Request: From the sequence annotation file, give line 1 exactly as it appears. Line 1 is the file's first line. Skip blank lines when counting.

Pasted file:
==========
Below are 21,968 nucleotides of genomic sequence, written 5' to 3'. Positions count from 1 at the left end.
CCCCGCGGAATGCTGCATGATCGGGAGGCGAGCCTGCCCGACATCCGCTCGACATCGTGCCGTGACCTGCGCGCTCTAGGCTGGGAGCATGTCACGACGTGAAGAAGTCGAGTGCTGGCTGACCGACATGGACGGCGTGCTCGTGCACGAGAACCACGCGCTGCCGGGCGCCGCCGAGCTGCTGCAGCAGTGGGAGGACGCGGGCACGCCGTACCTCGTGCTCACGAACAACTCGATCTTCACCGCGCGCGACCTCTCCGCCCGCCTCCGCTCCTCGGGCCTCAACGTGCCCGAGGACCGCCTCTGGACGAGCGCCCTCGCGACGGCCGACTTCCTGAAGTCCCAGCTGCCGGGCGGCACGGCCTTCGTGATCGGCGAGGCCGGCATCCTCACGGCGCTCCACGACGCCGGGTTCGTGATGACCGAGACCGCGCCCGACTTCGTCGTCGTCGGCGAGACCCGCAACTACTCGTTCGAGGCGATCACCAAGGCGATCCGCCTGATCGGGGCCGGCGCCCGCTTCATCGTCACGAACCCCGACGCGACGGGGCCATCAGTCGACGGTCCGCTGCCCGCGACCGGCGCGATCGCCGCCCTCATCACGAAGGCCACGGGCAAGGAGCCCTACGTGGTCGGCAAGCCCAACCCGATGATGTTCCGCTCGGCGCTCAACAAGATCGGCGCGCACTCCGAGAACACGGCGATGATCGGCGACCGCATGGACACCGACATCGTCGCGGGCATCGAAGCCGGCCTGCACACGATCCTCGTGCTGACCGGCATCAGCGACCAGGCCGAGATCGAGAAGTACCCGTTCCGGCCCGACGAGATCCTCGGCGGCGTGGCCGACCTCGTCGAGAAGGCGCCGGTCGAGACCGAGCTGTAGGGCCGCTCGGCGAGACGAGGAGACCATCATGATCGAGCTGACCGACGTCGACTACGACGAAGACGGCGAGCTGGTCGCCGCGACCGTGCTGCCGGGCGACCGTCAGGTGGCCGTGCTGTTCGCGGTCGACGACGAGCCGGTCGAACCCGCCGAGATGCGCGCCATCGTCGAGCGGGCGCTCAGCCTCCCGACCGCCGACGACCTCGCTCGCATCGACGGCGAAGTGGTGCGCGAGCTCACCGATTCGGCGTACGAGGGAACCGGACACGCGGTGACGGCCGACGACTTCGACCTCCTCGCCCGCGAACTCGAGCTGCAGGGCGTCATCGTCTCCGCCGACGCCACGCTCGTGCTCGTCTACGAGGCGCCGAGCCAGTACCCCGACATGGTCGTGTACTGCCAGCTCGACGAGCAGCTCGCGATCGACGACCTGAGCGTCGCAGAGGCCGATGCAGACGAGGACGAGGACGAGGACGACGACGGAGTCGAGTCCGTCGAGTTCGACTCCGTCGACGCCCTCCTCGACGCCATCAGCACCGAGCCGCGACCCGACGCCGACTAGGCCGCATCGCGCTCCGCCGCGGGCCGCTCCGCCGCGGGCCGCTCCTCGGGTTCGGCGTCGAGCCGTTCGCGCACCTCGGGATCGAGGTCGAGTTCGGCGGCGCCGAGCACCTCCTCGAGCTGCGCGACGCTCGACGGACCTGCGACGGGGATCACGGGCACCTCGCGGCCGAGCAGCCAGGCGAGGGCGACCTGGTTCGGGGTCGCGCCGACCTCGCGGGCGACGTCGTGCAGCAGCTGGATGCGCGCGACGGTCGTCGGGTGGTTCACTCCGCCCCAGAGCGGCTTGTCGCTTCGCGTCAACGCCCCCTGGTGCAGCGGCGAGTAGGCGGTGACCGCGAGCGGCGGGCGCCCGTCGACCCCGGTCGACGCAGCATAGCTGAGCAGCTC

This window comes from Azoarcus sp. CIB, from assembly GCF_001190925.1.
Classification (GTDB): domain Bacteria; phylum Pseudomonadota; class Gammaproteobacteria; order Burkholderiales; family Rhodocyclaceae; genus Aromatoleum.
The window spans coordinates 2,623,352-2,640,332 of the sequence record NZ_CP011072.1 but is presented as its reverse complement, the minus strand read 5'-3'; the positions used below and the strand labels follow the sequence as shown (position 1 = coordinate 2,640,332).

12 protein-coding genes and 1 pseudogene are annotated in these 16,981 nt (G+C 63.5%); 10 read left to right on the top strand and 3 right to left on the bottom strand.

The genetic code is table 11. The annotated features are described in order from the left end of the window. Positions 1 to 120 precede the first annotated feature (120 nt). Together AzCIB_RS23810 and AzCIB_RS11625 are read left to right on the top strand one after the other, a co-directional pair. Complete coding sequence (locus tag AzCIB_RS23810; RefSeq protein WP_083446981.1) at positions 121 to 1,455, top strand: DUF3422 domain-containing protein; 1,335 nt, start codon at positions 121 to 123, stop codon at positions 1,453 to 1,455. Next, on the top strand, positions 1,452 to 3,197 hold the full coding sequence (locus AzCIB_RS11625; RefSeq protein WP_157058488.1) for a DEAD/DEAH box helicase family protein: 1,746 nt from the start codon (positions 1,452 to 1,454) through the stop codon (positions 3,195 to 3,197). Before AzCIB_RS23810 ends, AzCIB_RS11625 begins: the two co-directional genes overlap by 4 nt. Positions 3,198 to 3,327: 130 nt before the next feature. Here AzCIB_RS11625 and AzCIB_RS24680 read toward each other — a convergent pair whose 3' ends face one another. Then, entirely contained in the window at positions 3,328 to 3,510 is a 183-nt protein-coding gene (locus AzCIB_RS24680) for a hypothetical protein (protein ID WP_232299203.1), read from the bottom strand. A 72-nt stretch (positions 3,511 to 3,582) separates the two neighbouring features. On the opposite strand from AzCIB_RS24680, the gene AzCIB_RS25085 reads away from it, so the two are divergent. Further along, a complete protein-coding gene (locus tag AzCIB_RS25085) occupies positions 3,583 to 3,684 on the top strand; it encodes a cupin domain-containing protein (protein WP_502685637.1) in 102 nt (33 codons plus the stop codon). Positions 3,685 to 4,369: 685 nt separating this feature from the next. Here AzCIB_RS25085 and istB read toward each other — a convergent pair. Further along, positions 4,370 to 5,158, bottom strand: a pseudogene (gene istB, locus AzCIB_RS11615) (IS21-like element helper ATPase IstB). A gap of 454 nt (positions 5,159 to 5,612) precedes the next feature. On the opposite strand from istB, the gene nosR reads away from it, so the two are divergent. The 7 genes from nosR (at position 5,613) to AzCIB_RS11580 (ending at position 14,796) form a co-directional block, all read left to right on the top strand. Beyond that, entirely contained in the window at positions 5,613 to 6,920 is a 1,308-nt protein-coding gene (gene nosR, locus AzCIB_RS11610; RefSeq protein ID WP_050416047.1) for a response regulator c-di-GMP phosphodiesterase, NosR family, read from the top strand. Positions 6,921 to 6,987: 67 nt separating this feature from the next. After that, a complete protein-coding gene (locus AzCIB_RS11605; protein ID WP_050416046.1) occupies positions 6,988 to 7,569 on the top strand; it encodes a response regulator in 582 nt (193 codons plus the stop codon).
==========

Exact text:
Below are 21,968 nucleotides of genomic sequence, written 5' to 3'. Positions count from 1 at the left end.